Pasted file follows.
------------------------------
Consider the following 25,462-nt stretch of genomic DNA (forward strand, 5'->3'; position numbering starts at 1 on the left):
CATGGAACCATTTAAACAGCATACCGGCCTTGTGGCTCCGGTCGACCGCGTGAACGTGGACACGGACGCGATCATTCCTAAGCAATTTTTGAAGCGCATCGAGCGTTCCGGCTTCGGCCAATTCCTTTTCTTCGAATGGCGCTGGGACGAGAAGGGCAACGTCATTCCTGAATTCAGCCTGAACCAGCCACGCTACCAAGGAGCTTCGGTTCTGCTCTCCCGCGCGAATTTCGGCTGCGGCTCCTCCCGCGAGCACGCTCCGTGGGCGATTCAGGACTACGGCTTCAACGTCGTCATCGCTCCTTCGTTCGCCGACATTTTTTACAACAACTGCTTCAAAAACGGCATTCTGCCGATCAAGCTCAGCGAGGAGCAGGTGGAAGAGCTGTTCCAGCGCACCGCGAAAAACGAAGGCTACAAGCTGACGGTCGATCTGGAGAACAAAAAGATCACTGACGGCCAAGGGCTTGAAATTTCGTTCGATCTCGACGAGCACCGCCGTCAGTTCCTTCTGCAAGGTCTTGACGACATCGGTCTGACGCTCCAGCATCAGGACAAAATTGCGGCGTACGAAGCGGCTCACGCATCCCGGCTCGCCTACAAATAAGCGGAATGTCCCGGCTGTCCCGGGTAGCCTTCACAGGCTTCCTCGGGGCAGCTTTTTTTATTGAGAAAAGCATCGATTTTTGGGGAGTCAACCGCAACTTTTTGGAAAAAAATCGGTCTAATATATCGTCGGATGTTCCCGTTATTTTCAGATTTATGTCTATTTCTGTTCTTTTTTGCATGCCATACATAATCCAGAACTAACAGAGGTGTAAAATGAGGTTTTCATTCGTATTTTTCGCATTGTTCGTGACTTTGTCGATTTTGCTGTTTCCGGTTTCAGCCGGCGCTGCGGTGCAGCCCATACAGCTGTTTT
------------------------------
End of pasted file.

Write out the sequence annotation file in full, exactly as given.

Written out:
Consider the following 25,462-nt stretch of genomic DNA (forward strand, 5'->3'; position numbering starts at 1 on the left):
CATGGAACCATTTAAACAGCATACCGGCCTTGTGGCTCCGGTCGACCGCGTGAACGTGGACACGGACGCGATCATTCCTAAGCAATTTTTGAAGCGCATCGAGCGTTCCGGCTTCGGCCAATTCCTTTTCTTCGAATGGCGCTGGGACGAGAAGGGCAACGTCATTCCTGAATTCAGCCTGAACCAGCCACGCTACCAAGGAGCTTCGGTTCTGCTCTCCCGCGCGAATTTCGGCTGCGGCTCCTCCCGCGAGCACGCTCCGTGGGCGATTCAGGACTACGGCTTCAACGTCGTCATCGCTCCTTCGTTCGCCGACATTTTTTACAACAACTGCTTCAAAAACGGCATTCTGCCGATCAAGCTCAGCGAGGAGCAGGTGGAAGAGCTGTTCCAGCGCACCGCGAAAAACGAAGGCTACAAGCTGACGGTCGATCTGGAGAACAAAAAGATCACTGACGGCCAAGGGCTTGAAATTTCGTTCGATCTCGACGAGCACCGCCGTCAGTTCCTTCTGCAAGGTCTTGACGACATCGGTCTGACGCTCCAGCATCAGGACAAAATTGCGGCGTACGAAGCGGCTCACGCATCCCGGCTCGCCTACAAATAAGCGGAATGTCCCGGCTGTCCCGGGTAGCCTTCACAGGCTTCCTCGGGGCAGCTTTTTTTATTGAGAAAAGCATCGATTTTTGGGGAGTCAACCGCAACTTTTTGGAAAAAAATCGGTCTAATATATCGTCGGATGTTCCCGTTATTTTCAGATTTATGTCTATTTCTGTTCTTTTTTGCATGCCATACATAATCCAGAACTAACAGAGGTGTAAAATGAGGTTTTCATTCGTATTTTTCGCATTGTTCGTGACTTTGTCGATTTTGCTGTTTCCGGTTTCAGCCGGCGCTGCGGTGCAGCCCATACAGCTGTTTT